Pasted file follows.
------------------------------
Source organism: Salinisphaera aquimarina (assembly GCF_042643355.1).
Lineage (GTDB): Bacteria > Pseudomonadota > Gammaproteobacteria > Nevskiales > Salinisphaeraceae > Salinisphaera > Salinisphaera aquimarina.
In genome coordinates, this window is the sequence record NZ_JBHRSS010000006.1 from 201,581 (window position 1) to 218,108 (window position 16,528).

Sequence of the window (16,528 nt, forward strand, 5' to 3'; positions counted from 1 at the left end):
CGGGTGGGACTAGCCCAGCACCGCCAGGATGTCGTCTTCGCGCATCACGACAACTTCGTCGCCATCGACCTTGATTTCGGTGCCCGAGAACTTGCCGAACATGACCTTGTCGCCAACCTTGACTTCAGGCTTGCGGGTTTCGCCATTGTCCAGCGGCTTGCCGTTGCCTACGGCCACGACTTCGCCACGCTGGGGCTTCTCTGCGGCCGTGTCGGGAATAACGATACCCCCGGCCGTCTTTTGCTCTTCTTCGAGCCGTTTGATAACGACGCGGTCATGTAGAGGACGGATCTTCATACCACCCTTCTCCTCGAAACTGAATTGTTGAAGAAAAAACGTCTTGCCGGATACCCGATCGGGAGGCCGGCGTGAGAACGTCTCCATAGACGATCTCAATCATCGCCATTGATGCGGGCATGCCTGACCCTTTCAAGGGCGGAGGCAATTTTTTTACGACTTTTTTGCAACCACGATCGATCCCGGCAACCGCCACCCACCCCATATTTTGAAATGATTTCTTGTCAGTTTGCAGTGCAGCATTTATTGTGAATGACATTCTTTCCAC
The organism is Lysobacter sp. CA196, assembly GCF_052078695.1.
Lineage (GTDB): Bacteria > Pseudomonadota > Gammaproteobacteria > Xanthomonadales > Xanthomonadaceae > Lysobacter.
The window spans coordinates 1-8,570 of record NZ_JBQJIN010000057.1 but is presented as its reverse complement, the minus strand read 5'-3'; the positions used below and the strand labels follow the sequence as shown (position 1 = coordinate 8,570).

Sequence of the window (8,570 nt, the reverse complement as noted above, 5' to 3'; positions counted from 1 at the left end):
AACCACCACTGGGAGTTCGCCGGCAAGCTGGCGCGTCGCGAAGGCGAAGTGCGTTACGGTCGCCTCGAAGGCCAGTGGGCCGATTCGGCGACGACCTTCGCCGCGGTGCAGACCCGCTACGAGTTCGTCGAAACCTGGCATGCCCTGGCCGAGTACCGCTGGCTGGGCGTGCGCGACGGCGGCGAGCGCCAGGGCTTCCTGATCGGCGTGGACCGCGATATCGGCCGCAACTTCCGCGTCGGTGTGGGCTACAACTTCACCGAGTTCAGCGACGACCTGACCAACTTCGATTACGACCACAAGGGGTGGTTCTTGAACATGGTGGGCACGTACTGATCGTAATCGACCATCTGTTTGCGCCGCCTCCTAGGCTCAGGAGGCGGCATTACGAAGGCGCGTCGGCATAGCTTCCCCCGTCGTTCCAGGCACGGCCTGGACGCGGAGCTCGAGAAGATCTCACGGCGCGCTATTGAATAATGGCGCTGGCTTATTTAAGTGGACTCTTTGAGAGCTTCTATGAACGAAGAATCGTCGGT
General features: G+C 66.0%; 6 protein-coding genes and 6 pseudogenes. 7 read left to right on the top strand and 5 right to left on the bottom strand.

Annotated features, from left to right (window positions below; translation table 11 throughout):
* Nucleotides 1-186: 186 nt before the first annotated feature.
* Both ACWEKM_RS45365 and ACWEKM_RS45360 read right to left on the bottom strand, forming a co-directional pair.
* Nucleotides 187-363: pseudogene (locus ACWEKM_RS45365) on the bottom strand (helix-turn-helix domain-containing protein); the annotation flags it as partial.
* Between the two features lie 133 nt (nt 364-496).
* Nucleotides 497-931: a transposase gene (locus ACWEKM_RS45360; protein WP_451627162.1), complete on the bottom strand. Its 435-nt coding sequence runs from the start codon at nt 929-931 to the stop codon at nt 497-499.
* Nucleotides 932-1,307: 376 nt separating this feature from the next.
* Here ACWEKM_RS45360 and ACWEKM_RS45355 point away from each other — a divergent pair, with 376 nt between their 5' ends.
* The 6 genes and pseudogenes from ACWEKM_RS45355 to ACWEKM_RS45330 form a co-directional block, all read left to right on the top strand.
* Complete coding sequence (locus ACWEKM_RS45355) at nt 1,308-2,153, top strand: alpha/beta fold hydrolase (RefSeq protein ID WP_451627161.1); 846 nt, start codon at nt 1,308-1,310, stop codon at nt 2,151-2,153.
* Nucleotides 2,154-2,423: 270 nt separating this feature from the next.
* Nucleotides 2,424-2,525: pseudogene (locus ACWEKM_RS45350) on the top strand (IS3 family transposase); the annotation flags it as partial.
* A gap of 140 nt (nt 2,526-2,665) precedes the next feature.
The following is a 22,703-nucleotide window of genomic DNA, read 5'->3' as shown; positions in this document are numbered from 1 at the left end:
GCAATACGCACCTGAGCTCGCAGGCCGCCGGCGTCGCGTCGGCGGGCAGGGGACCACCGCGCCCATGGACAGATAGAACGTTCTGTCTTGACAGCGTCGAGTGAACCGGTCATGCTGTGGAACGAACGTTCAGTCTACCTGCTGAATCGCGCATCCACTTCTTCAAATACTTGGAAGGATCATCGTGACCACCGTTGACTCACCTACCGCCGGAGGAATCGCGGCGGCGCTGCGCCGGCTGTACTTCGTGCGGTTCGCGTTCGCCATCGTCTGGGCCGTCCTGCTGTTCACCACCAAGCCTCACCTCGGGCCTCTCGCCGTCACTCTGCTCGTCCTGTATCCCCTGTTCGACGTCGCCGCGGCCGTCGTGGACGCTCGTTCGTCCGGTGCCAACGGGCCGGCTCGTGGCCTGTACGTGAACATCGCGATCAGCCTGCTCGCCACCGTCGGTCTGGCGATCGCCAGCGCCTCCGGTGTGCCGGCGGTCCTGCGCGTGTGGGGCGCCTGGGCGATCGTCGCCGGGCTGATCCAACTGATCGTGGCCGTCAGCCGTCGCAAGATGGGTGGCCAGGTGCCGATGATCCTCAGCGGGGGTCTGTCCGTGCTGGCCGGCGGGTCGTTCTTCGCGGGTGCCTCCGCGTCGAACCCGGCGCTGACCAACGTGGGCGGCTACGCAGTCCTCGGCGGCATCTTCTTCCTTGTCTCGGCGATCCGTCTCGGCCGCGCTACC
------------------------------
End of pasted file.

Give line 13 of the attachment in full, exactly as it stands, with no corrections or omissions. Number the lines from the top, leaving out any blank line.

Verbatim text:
* Nucleotides 1-186: 186 nt before the first annotated feature.